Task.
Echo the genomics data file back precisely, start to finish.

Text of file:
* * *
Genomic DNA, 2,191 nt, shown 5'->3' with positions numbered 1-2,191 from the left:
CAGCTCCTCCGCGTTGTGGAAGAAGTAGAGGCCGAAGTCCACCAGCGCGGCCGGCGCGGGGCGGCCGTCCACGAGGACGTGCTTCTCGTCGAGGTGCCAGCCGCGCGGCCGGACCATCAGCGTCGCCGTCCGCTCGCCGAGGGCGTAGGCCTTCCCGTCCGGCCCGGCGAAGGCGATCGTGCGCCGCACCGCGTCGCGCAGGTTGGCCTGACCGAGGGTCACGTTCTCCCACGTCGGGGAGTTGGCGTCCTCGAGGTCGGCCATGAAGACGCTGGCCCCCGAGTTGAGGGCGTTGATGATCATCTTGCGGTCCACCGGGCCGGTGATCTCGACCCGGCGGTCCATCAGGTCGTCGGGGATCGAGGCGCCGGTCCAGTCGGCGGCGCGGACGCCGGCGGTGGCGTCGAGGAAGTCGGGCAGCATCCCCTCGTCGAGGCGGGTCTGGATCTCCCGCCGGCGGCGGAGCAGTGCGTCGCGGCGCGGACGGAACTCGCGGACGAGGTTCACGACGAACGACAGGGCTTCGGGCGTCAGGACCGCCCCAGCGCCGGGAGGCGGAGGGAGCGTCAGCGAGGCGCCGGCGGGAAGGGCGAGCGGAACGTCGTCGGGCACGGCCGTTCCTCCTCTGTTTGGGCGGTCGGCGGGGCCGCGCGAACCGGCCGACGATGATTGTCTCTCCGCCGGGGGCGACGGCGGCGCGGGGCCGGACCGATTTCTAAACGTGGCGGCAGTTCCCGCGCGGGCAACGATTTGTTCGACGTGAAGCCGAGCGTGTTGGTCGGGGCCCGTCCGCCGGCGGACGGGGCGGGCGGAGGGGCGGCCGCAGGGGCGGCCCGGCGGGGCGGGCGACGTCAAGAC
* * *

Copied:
Genomic DNA, 2,191 nt, shown 5'->3' with positions numbered 1-2,191 from the left:
CAGCTCCTCCGCGTTGTGGAAGAAGTAGAGGCCGAAGTCCACCAGCGCGGCCGGCGCGGGGCGGCCGTCCACGAGGACGTGCTTCTCGTCGAGGTGCCAGCCGCGCGGCCGGACCATCAGCGTCGCCGTCCGCTCGCCGAGGGCGTAGGCCTTCCCGTCCGGCCCGGCGAAGGCGATCGTGCGCCGCACCGCGTCGCGCAGGTTGGCCTGACCGAGGGTCACGTTCTCCCACGTCGGGGAGTTGGCGTCCTCGAGGTCGGCCATGAAGACGCTGGCCCCCGAGTTGAGGGCGTTGATGATCATCTTGCGGTCCACCGGGCCGGTGATCTCGACCCGGCGGTCCATCAGGTCGTCGGGGATCGAGGCGCCGGTCCAGTCGGCGGCGCGGACGCCGGCGGTGGCGTCGAGGAAGTCGGGCAGCATCCCCTCGTCGAGGCGGGTCTGGATCTCCCGCCGGCGGCGGAGCAGTGCGTCGCGGCGCGGACGGAACTCGCGGACGAGGTTCACGACGAACGACAGGGCTTCGGGCGTCAGGACCGCCCCAGCGCCGGGAGGCGGAGGGAGCGTCAGCGAGGCGCCGGCGGGAAGGGCGAGCGGAACGTCGTCGGGCACGGCCGTTCCTCCTCTGTTTGGGCGGTCGGCGGGGCCGCGCGAACCGGCCGACGATGATTGTCTCTCCGCCGGGGGCGACGGCGGCGCGGGGCCGGACCGATTTCTAAACGTGGCGGCAGTTCCCGCGCGGGCAACGATTTGTTCGACGTGAAGCCGAGCGTGTTGGTCGGGGCCCGTCCGCCGGCGGACGGGGCGGGCGGAGGGGCGGCCGCAGGGGCGGCCCGGCGGGGCGGGCGACGTCAAGAC